No. 15.
Mr. Kreismann to Mr. Seward.

No. 281.]

Sir: Recurring to my report No. 277, under date of 18th September last, relating to the “trade” circular of the Department, I will, with your leave, proceed to give a list of articles which from a thorough examination of the subject I am led to believe may be profitably and extensively introduced into Germany; adding some general observations on the manner and mode of shipping their goods, which it is desirable for American exporters to observe.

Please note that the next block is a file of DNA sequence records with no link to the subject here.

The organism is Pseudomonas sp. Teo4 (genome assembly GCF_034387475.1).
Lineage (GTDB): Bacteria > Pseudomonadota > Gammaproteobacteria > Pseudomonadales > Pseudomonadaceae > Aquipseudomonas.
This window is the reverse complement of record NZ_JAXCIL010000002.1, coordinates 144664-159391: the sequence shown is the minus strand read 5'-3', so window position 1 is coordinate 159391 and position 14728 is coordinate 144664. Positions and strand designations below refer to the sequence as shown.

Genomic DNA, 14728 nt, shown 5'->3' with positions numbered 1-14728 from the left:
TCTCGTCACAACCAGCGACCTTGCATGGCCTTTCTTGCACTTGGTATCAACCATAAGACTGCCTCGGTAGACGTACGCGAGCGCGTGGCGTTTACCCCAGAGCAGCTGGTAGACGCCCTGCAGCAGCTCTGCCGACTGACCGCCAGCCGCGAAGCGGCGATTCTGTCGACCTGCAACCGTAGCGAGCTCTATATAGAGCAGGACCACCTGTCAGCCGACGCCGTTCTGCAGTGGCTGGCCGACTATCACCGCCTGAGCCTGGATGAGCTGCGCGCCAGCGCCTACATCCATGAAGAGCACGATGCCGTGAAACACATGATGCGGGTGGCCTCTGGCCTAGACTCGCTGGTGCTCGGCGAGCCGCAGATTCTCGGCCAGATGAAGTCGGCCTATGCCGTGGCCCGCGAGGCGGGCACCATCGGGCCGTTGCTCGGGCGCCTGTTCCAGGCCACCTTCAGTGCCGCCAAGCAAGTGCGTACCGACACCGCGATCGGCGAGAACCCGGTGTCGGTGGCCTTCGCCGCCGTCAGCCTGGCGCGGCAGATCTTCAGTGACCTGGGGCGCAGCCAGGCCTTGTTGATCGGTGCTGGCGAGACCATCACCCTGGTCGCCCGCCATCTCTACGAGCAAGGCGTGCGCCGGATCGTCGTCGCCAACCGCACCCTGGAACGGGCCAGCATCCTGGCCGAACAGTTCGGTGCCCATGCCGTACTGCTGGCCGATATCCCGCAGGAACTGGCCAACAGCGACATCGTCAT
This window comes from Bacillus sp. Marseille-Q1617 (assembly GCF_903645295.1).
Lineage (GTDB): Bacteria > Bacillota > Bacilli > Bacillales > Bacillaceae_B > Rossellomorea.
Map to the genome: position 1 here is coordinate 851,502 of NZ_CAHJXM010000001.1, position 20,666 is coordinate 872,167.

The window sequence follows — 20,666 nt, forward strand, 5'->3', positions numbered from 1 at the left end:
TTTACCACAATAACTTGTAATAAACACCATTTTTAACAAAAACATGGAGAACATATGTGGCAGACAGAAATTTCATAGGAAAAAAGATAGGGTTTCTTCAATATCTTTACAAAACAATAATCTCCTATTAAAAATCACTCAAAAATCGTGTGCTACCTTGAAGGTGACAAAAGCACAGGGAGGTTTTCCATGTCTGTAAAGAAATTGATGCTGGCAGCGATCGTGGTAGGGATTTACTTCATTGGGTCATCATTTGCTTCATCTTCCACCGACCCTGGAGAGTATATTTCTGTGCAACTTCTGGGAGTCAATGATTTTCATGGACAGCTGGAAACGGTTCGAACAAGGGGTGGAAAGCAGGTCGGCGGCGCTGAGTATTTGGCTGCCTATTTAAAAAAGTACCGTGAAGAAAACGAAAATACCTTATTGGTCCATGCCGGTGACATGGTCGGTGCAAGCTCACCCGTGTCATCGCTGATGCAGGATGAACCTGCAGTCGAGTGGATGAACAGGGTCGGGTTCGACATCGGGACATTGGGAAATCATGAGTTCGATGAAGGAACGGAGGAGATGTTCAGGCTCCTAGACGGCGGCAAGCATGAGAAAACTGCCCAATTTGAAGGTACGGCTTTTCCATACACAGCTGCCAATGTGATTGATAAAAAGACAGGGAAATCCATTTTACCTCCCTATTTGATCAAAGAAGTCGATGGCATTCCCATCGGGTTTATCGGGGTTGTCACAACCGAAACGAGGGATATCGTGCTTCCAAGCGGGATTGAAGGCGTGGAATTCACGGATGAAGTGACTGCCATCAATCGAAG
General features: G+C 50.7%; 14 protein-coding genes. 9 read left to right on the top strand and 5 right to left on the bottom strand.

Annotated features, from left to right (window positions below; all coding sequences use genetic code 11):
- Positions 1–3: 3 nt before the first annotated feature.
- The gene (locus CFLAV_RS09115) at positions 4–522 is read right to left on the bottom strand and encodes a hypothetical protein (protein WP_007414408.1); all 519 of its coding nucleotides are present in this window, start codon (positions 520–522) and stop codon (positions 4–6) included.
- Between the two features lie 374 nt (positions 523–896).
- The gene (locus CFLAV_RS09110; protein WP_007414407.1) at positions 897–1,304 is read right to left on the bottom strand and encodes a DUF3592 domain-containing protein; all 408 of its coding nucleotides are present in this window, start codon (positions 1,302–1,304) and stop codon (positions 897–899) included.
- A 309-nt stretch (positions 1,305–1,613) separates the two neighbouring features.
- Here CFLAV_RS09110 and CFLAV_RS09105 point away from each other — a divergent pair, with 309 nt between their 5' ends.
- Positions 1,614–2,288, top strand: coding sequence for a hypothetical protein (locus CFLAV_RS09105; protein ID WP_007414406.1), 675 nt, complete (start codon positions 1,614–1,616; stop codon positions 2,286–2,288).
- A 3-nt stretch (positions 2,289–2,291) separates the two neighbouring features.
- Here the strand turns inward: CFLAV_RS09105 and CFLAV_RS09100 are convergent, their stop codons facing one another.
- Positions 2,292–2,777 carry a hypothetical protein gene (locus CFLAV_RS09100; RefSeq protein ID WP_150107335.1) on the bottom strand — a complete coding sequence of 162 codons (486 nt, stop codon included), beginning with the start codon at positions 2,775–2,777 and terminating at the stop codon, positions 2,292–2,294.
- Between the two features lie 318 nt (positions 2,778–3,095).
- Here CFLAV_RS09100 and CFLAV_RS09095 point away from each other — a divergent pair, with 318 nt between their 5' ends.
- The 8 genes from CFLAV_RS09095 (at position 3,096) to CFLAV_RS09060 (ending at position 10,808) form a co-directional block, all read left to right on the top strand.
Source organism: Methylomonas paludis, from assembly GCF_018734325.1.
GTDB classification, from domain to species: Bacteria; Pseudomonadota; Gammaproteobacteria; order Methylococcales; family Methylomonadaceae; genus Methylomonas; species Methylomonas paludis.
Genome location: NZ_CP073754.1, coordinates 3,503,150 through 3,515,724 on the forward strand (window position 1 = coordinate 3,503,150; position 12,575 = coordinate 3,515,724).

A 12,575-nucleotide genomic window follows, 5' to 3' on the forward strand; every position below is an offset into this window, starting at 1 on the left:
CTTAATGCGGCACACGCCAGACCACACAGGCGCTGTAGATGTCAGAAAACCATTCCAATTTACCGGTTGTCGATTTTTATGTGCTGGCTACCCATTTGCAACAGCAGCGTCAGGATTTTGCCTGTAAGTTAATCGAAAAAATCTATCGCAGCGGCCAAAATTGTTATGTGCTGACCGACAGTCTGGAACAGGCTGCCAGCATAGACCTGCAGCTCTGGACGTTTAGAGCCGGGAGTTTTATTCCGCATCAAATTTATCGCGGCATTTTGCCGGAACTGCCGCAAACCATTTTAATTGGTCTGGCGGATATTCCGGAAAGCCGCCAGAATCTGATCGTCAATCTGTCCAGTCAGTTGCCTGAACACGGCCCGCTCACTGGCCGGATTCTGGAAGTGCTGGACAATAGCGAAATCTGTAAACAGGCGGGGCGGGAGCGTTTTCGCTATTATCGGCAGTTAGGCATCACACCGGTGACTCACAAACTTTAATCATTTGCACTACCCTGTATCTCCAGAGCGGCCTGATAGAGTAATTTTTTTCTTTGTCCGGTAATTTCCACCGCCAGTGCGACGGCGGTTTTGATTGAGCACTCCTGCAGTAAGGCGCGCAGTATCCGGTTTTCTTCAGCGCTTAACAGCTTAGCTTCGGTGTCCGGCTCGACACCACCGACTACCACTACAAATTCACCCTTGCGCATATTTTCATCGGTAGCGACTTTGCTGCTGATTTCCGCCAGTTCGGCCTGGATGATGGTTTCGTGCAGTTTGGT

All articles known in our markets as fine castings, either bronzed or maroon-colored and Japanned, are in decided demand here. So are such notions as mouse and rat traps of all kinds. Of tools, American breast-drills, wrenches of all kinds, saws, especially Diston’s circular saws, find a ready sale, the latter notwithstanding the fact that they are higher in price than the domestic article of the same character. American handsaws, owing to their shape, are not at all used here. Back-saws and panel-saws of American make, although of most excellent quality and fitness, range too high in price, and those of French make control the market. Likewise draw-saws, drawing-knives, chisels, and gouges are too dear for this market, English goods of this description take precedence. Butchers’ saws are in considerable demand; so also try-saws, trowels, plumbs, and levels are found very good and very cheap, and sell largely. American augers and auger-bits are also much liked, and, although rather dearer than the domestic articles, will find a good market. Wooden planes of American make are very cheap in comparison with the home made ones, but to insure their sale their present form must be changed to suit the German notions. Iron planes will also sell well. American plane-irons are too dear as compared with the English ones. American coopers’ tools find no sale, not being in conformity with the forms and shapes in use here.